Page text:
Evolution of the Crabtree effect in yeast is associated with the whole genome duplication event (WGD) (Merico et al., 2007), in which many genes duplicated, conferring dosage effects of increased copy number and opportunities for previously shared functions to become split between two genes (subfunctionalization) or new functions to emerge (neofunctionalization) (Chen et al., 2008). Despite the association between WGD and the Crabtree effect, evidence linking duplication of specific genes with development of the Crabtree effect is sparse. Several observations suggest a relationship between the Crabtree effect and duplication of the pyruvate kinase (PYK) gene. PYK encodes the enzyme that catalyzes the final step in glycolysis, the conversion of phosphoenolpyruvate (PEP) into pyruvate. WGD yielded two isoforms of PYK: PYK1 and PYK2. PYK1 is allosterically regulated in response to metabolites such as fructose-1,6-bisphosphate (FBP), and PYK2 is a constitutively active isoform (Boles et al., 1997). Yeast with low PYK activity (through selective expression of PYK1 or PYK2) grow at a slower rate than yeast with high PYK activity and have increased oxygen uptake (Gruning et al., 2011). Additionally, a creative effort to block ethanol production and sustain cell growth using only glucose as a carbon source in yeast that were engineered to produce lipids, through deleting pyruvate decarboxylase (PDC), an enzyme involved in fermentation of pyruvate to ethanol, required simultaneous loss-of-function mutations in PYK1 (Yu et al., 2018). It is likely that loss-of-function mutations in PYK1 allowed for increased mitochondrial respiration necessary for growth under these conditions. Taken together, previous research suggests that PYK1 balances glycolytic flux into fermentation and respiration, key aspects of the Crabtree effect.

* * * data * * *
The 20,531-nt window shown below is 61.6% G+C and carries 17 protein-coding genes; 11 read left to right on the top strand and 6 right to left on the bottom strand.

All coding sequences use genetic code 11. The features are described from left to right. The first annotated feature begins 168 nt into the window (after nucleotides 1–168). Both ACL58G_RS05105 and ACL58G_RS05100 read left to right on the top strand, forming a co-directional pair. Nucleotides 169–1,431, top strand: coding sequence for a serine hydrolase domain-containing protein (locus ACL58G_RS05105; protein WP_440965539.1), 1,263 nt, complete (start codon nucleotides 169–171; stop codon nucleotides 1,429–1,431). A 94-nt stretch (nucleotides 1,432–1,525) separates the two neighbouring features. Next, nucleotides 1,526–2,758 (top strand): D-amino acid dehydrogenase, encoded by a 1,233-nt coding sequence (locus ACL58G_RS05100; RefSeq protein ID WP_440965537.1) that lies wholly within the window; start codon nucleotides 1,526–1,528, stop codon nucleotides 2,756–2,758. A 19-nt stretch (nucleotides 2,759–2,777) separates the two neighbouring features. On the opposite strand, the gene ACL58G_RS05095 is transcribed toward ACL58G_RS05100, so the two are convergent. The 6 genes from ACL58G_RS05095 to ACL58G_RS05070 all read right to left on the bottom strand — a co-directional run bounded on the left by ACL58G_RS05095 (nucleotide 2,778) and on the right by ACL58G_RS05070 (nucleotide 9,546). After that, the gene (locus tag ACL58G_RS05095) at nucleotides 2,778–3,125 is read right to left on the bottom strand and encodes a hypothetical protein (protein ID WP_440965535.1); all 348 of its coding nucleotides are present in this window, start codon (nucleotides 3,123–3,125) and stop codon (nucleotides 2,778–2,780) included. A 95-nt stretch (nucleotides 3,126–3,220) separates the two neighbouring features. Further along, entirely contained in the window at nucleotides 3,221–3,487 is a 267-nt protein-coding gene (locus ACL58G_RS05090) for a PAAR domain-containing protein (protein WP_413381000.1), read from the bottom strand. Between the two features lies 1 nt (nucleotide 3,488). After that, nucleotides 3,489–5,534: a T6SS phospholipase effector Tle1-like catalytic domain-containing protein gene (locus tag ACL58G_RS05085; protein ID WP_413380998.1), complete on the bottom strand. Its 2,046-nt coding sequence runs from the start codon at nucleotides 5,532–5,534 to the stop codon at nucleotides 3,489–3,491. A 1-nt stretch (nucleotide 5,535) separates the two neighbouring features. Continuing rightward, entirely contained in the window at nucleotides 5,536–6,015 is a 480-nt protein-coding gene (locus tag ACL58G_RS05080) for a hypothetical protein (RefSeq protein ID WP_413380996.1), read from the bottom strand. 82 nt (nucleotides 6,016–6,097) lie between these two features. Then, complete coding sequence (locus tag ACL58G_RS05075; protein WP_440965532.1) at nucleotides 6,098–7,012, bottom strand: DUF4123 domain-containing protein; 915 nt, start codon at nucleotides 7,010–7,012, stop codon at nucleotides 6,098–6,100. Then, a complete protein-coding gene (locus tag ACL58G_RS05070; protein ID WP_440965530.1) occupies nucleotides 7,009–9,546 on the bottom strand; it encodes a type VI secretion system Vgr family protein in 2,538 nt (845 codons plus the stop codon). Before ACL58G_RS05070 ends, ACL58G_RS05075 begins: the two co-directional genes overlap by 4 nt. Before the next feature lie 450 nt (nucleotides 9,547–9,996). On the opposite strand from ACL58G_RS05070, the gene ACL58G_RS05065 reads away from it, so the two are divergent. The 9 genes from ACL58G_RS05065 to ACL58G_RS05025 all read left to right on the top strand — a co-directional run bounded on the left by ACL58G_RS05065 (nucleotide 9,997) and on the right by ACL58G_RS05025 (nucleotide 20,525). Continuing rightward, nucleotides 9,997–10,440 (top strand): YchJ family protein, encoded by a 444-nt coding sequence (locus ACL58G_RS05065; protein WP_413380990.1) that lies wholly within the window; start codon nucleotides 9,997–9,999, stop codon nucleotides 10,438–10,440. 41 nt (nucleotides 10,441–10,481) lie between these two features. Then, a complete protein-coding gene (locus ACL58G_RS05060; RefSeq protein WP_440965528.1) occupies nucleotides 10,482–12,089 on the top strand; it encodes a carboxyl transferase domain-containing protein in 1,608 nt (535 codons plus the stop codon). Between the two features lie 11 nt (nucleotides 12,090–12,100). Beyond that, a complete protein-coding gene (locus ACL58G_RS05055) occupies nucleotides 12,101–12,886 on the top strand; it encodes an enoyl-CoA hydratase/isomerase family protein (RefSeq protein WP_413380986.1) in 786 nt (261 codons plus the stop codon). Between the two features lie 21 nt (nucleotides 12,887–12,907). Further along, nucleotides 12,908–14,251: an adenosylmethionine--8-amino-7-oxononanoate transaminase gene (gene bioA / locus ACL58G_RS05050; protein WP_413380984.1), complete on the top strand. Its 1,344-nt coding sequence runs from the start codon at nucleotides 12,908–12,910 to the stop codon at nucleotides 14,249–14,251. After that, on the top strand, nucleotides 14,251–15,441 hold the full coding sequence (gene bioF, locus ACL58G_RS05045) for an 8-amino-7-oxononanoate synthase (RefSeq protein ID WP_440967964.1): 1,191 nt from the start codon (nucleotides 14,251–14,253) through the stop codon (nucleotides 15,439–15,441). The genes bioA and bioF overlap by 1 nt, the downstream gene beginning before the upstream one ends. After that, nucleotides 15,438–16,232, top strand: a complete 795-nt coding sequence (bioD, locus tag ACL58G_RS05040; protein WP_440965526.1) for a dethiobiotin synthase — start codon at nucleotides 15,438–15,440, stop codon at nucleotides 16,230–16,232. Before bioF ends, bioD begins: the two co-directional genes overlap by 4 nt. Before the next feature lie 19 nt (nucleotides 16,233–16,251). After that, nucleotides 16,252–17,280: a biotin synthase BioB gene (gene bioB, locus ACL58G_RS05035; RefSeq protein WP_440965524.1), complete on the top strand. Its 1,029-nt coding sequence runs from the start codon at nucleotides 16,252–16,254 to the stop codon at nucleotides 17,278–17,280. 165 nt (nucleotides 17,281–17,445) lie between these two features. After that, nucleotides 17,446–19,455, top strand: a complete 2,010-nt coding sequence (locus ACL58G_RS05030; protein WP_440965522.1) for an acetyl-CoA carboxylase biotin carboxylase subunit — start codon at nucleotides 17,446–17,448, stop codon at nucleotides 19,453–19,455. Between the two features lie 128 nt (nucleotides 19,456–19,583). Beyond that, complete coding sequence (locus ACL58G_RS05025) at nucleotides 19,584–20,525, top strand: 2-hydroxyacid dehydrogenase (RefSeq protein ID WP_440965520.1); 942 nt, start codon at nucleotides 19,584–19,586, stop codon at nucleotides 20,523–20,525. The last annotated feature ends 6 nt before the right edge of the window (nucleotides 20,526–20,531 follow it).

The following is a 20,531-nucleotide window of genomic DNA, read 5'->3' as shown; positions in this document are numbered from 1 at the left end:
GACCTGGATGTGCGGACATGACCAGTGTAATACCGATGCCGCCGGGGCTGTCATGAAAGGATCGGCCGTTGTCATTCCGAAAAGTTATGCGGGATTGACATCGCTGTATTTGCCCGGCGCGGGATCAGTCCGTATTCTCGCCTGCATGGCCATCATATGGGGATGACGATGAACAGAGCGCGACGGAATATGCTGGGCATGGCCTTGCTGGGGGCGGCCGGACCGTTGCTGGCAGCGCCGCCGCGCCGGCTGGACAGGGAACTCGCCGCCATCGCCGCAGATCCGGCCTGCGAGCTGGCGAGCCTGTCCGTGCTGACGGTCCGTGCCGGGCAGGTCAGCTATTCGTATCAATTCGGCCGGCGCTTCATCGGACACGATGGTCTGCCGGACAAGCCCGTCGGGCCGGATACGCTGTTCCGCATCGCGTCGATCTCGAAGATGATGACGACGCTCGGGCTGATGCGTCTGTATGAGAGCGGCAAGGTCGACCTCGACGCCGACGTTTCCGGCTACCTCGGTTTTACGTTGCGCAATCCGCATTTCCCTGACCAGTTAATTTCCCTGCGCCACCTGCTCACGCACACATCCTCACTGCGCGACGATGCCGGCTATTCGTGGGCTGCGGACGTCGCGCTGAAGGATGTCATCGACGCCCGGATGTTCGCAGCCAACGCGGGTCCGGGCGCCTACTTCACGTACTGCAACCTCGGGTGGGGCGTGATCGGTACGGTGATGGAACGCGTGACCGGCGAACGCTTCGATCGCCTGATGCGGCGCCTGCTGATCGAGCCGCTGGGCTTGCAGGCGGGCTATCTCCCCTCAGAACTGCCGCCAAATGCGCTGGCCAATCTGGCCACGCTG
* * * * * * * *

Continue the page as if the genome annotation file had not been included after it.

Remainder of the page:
In this report, we compared PYK activity between pre-WGD and post-WGD yeast species to determine how activity and FBP regulation were impacted during the WGD and evolution of the Crabtree effect. Additionally, to determine whether the FBP binding capacity of PYK1 is necessary for its role in the Crabtree effect, we compared metabolic parameters between wildtype and PYK1 mutant yeast that lack FBP binding capability.